Piety prevents these fatal effects, it maketh us content with the condition, in which providence hath placed us: it doth more, it teacheth us to be happy in any condition, how mean soever it may be. I have learned in whatsoever state I am, therewith to be content :- I know both how to be abased, and I know how to abound. Every where and in all things I am instructed, both to be full and to be hungry, both to abound and to suffer need, Phil. iv. 11, 12
5. Consider the peace, which piety diffuseth in the conscience. The prosperity of those, who desire to free themselves from conscience, is such as to make them miserable in the midst of their greatest success. What pleasure can a man enjoy, who cannot bear to be one moment alone; a man, who needs perpetual dissipation to hide from himself his real condition; a man, who cannot reflect upon the past without remorse, think of the present
without confusion, or the future without despair; a man who carries within himself that obstinate reprover, on whom he cannot impose silence ; a man, who already feels the worm that dieth not gnawing him; a man, who sees in the midst of his most jovial festivals the writing of a mans' hand, which he cannot read, but which his conscience most faithfully and terribly interprets; I ask what pleasure can such a man enjoy ?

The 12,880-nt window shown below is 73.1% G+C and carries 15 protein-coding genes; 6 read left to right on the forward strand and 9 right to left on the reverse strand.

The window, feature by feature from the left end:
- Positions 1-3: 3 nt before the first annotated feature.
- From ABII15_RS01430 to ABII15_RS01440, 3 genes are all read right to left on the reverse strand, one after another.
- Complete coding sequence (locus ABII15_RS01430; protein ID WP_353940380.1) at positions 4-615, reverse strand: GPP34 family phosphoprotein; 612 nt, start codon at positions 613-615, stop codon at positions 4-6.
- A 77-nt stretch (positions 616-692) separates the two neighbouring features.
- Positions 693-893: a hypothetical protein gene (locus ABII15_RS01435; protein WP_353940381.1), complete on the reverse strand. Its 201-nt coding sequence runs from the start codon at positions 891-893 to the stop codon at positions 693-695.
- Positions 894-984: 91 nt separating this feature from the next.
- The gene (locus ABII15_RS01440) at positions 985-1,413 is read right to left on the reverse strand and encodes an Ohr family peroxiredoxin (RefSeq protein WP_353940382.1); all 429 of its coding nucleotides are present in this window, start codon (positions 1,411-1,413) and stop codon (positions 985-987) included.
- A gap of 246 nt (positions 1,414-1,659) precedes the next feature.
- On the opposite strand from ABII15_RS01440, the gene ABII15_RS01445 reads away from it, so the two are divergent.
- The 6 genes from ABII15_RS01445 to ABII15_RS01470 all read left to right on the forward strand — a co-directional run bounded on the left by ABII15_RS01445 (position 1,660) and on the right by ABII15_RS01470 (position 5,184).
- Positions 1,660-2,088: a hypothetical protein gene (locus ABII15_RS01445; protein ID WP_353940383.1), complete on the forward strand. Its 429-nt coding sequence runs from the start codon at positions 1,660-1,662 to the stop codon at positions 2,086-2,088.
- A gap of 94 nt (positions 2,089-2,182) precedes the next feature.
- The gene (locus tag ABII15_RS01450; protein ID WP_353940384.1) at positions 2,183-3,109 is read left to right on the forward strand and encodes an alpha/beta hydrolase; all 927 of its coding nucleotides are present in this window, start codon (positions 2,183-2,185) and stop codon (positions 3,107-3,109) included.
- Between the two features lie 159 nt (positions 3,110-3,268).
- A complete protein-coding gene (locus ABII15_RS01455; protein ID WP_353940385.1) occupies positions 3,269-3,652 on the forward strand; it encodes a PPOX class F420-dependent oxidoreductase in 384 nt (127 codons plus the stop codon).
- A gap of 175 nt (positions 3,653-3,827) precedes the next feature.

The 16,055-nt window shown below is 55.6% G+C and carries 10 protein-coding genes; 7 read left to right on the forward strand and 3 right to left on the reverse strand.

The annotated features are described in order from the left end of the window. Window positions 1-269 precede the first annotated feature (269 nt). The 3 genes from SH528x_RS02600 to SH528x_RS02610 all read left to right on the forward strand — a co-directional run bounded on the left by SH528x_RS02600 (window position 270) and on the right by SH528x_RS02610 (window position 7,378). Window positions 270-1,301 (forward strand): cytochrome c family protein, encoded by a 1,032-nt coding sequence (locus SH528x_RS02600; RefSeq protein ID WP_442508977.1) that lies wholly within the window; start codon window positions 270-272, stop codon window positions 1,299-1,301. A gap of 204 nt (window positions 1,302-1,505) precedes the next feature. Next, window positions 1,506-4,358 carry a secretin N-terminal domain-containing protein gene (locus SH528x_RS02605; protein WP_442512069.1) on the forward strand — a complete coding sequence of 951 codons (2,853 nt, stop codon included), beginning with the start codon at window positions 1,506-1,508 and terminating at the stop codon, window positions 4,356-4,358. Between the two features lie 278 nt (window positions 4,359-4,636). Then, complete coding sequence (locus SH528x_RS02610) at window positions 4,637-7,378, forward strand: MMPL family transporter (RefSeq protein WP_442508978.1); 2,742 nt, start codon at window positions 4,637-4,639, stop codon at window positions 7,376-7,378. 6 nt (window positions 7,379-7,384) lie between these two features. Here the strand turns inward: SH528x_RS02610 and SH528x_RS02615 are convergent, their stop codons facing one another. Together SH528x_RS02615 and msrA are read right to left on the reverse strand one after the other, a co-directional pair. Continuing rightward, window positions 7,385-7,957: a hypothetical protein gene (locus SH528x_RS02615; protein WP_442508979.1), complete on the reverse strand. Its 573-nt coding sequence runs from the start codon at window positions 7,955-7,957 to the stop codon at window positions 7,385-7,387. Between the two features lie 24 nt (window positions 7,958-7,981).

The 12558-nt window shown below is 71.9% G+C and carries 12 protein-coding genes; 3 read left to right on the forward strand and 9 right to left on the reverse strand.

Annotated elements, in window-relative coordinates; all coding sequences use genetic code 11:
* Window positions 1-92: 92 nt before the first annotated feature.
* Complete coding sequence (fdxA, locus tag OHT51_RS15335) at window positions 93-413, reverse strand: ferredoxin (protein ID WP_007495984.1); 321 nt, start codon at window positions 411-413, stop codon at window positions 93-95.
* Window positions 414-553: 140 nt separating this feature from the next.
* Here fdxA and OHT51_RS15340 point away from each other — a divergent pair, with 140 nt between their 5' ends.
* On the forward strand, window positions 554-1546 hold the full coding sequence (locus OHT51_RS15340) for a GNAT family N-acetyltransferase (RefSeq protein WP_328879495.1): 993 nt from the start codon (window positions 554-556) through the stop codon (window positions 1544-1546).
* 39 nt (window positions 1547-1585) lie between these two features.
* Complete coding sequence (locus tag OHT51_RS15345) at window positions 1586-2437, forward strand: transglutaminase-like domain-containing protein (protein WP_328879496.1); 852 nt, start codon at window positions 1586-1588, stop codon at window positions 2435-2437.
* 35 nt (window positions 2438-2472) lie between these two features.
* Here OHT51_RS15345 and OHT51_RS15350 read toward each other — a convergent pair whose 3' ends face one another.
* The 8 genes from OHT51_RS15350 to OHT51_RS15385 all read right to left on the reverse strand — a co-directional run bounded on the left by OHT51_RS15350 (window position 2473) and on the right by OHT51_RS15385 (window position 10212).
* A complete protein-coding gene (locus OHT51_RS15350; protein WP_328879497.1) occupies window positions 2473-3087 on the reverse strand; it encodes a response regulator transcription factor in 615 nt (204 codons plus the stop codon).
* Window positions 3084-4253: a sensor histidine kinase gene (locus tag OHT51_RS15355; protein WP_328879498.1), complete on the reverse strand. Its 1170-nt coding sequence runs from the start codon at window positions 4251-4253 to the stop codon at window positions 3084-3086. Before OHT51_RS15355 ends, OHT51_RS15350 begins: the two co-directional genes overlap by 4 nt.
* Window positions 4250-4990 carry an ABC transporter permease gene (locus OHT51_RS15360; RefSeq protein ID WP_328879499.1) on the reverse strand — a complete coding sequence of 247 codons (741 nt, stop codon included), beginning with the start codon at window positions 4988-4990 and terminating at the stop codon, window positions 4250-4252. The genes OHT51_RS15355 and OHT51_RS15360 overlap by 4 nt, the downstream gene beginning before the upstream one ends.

Godliness not only frees us from these torments, but it communicates joy into every part of the pious man's life. If the believer be in prosperity, he considers it as an effect of the goodness of God, the governor of this universe, and as a pledge of blessings reserved for him in another world. If he be in adversity, indeed he considers it as a chastisement coming from the hand of a wise and tender parent : and the same may be said of every other condition.
6. In fine consider how piety influences the happiness of life, by the assurance it gives us of a safe, if not a comfortable death. There is not a single moment in life, in which it is not possible we should die, consequently there is not one instant, that may not be unhappy, if we be not in a condition to die well. While we are destitute of this assurance, we live in perpetual trouble and agitation, we see the sick, we meet funeral processions, we attend the dying, and all these different objects become motives of horror and pain. It is only when we are prepared to die well, that we bid defiance to winds and waves, fires and shipwrecks, and that, by opposing to all these perilous casualties the hope of a happy death, we every where experience the joy, with which it inspires such as wait for it.